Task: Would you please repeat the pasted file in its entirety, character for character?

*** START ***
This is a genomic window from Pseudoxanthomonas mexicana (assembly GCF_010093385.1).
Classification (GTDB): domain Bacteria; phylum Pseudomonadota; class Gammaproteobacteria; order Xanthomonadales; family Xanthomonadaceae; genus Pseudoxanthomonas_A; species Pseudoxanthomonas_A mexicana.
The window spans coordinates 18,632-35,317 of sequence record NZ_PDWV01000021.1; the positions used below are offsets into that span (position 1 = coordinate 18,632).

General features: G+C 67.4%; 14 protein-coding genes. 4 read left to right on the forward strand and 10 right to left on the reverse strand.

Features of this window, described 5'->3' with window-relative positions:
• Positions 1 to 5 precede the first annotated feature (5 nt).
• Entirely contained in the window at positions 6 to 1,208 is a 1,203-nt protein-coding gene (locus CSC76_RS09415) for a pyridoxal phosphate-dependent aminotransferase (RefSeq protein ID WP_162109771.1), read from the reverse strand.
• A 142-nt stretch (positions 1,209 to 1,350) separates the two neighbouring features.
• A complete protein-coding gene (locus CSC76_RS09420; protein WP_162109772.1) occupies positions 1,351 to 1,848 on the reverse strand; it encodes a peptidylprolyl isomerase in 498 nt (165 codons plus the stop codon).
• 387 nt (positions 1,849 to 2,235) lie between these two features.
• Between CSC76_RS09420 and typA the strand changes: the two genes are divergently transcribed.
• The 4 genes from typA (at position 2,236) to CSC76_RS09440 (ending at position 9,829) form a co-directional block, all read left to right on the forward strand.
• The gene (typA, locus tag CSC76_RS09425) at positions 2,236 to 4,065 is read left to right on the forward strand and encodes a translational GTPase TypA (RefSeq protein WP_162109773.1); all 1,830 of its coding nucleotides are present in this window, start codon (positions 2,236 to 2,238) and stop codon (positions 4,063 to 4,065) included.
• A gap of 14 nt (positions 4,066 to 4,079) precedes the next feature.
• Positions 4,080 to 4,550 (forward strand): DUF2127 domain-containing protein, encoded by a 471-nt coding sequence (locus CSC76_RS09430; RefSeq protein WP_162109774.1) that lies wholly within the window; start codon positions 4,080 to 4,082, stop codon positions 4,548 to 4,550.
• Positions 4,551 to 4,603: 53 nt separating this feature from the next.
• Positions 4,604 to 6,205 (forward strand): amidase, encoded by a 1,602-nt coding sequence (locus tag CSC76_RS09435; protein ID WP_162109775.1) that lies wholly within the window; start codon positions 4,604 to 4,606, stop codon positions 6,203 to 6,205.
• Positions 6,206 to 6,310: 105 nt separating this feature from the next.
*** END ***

This is a genomic window from Pseudoxanthomonas mexicana (assembly GCF_010093385.1).
Classification (GTDB): domain Bacteria; phylum Pseudomonadota; class Gammaproteobacteria; order Xanthomonadales; family Xanthomonadaceae; genus Pseudoxanthomonas_A; species Pseudoxanthomonas_A mexicana.
The window spans coordinates 18,632-35,317 of sequence record NZ_PDWV01000021.1; the positions used below are offsets into that span (position 1 = coordinate 18,632).

General features: G+C 67.4%; 14 protein-coding genes. 4 read left to right on the forward strand and 10 right to left on the reverse strand.

Features of this window, described 5'->3' with window-relative positions:
• Positions 1 to 5 precede the first annotated feature (5 nt).
• Entirely contained in the window at positions 6 to 1,208 is a 1,203-nt protein-coding gene (locus CSC76_RS09415) for a pyridoxal phosphate-dependent aminotransferase (RefSeq protein ID WP_162109771.1), read from the reverse strand.
• A 142-nt stretch (positions 1,209 to 1,350) separates the two neighbouring features.
• A complete protein-coding gene (locus CSC76_RS09420; protein WP_162109772.1) occupies positions 1,351 to 1,848 on the reverse strand; it encodes a peptidylprolyl isomerase in 498 nt (165 codons plus the stop codon).
• 387 nt (positions 1,849 to 2,235) lie between these two features.
• Between CSC76_RS09420 and typA the strand changes: the two genes are divergently transcribed.
• The 4 genes from typA (at position 2,236) to CSC76_RS09440 (ending at position 9,829) form a co-directional block, all read left to right on the forward strand.
• The gene (typA, locus tag CSC76_RS09425) at positions 2,236 to 4,065 is read left to right on the forward strand and encodes a translational GTPase TypA (RefSeq protein WP_162109773.1); all 1,830 of its coding nucleotides are present in this window, start codon (positions 2,236 to 2,238) and stop codon (positions 4,063 to 4,065) included.
• A gap of 14 nt (positions 4,066 to 4,079) precedes the next feature.
• Positions 4,080 to 4,550 (forward strand): DUF2127 domain-containing protein, encoded by a 471-nt coding sequence (locus CSC76_RS09430; RefSeq protein WP_162109774.1) that lies wholly within the window; start codon positions 4,080 to 4,082, stop codon positions 4,548 to 4,550.
• Positions 4,551 to 4,603: 53 nt separating this feature from the next.
• Positions 4,604 to 6,205 (forward strand): amidase, encoded by a 1,602-nt coding sequence (locus tag CSC76_RS09435; protein ID WP_162109775.1) that lies wholly within the window; start codon positions 4,604 to 4,606, stop codon positions 6,203 to 6,205.
• Positions 6,206 to 6,310: 105 nt separating this feature from the next.